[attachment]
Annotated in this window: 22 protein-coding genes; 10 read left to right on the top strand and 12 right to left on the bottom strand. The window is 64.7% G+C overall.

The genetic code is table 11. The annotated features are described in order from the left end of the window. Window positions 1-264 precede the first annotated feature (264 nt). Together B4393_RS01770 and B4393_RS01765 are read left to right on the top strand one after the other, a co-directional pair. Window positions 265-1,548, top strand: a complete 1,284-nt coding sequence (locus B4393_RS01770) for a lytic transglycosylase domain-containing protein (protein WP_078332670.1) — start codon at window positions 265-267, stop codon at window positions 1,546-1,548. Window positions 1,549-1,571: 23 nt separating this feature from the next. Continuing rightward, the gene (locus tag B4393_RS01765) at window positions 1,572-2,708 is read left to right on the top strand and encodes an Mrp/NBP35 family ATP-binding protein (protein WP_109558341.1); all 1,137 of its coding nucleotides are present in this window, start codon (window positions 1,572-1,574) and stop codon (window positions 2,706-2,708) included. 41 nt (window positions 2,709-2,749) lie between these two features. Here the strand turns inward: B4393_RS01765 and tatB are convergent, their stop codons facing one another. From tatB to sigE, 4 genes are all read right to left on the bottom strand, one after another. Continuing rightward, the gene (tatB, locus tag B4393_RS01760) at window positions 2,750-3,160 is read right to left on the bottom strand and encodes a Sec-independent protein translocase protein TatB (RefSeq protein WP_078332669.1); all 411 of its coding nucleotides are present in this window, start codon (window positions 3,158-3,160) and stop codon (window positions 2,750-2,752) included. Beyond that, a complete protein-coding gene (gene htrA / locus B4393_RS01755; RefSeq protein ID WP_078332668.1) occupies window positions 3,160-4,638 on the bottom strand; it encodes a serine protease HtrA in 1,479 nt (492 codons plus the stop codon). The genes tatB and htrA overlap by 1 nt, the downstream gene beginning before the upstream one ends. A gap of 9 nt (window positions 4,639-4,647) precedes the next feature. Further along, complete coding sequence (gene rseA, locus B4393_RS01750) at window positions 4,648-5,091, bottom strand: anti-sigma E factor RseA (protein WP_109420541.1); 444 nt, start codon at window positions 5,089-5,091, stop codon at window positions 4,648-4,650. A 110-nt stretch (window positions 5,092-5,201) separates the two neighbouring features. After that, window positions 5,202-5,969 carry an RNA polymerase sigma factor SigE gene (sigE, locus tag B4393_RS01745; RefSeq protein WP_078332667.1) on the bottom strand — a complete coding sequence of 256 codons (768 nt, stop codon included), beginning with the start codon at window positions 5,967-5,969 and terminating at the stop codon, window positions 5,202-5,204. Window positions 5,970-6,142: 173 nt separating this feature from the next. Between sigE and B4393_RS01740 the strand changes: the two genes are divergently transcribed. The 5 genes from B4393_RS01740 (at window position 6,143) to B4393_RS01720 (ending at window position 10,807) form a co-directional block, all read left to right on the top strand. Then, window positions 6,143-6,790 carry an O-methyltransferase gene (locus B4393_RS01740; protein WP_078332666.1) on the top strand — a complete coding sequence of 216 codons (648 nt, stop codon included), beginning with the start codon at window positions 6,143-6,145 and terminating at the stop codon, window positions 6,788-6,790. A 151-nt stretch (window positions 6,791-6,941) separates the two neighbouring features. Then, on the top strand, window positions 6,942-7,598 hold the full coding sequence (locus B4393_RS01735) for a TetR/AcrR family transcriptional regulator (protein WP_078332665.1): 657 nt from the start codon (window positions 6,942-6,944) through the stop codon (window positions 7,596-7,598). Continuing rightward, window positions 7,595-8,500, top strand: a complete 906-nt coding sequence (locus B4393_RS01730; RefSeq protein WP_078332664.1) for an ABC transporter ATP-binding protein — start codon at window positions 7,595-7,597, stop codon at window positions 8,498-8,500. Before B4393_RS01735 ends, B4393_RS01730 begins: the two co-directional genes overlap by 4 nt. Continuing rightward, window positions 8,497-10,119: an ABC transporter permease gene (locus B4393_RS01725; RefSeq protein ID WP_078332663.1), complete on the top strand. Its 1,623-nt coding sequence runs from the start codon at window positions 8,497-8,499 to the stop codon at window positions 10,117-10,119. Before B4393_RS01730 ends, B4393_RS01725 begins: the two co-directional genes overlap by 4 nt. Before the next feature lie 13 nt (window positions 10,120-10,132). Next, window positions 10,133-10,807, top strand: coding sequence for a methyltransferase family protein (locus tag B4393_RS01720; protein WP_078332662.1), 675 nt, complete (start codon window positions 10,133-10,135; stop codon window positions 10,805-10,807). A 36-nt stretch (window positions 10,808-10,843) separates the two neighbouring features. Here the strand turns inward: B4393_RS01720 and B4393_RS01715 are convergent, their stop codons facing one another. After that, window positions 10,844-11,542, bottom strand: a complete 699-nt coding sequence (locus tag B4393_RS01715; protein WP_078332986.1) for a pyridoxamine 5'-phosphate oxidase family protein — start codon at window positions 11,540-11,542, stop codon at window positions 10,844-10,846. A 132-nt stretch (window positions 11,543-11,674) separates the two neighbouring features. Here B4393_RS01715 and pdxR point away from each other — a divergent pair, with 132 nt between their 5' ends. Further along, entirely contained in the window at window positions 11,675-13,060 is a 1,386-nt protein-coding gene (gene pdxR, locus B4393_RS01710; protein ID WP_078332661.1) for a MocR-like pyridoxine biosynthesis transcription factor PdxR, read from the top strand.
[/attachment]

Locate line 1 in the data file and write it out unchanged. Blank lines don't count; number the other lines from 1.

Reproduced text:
Annotated in this window: 22 protein-coding genes; 10 read left to right on the top strand and 12 right to left on the bottom strand. The window is 64.7% G+C overall.